Juneteenth celebrates the day that Union General Gordon Granger arrived in Galveston, Texas and informed the inhabitants there about the signing of the Emancipation Proclamation, which freed all slaves. This was two and a half years after the proclamation was officially signed by President Lincoln.
“Juneteenth is the oldest known celebration of the ending of slavery,” explains Juneteenth Rock Hill President Tamika Poag. Juneteenth has been celebrated in Rock Hill for several years and, even with a pandemic sweeping the nation, the Juneteenth Rock Hill committee decided that this year would be no exception.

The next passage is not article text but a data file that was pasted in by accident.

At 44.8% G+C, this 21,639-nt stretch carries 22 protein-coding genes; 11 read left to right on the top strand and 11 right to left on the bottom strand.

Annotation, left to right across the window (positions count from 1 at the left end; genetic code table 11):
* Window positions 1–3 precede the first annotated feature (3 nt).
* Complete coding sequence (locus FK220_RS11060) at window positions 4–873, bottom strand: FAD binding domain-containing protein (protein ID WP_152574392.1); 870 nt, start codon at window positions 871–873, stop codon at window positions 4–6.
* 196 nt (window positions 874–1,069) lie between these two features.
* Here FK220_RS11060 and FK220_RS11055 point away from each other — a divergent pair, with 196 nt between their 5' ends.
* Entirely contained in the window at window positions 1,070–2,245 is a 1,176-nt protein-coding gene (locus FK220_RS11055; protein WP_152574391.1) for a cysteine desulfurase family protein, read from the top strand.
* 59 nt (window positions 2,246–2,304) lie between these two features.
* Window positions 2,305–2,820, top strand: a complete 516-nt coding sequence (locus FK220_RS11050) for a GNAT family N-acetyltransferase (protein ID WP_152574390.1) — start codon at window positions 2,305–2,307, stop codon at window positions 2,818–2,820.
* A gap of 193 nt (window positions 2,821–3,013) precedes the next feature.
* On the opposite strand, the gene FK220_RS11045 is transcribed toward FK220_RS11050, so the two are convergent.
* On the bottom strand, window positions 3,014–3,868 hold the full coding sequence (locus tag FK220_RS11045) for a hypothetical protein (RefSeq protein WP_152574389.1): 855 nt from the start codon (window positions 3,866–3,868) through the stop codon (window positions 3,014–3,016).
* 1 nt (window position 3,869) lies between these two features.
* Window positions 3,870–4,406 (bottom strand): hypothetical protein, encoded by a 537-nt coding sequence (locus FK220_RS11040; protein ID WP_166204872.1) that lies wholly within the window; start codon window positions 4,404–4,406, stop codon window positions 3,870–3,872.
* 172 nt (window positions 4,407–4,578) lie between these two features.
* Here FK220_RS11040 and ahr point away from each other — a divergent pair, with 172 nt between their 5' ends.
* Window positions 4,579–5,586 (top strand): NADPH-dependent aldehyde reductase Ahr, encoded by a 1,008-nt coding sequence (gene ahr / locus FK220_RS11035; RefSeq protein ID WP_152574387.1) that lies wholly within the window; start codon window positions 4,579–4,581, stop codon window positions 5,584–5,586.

Seberina Myles, the Juneteenth Rock Hill secretary, explains how they decided to have a digital celebration. She says, “When we found out that we would not be able to have the typical celebration that we have been doing at Fountain Park and at Mount Prospect Baptist Church, we had a Zoom meeting and the board members brainstormed. I think Dana was our member who said, ‘let’s do a virtual celebration.’” She continues, “We didn’t want to not do anything because so many people already don’t know what it is and don’t celebrate it. We have been trying to bring an awareness, so we didn’t want 2020 to go by and us not celebrate Juneteenth.”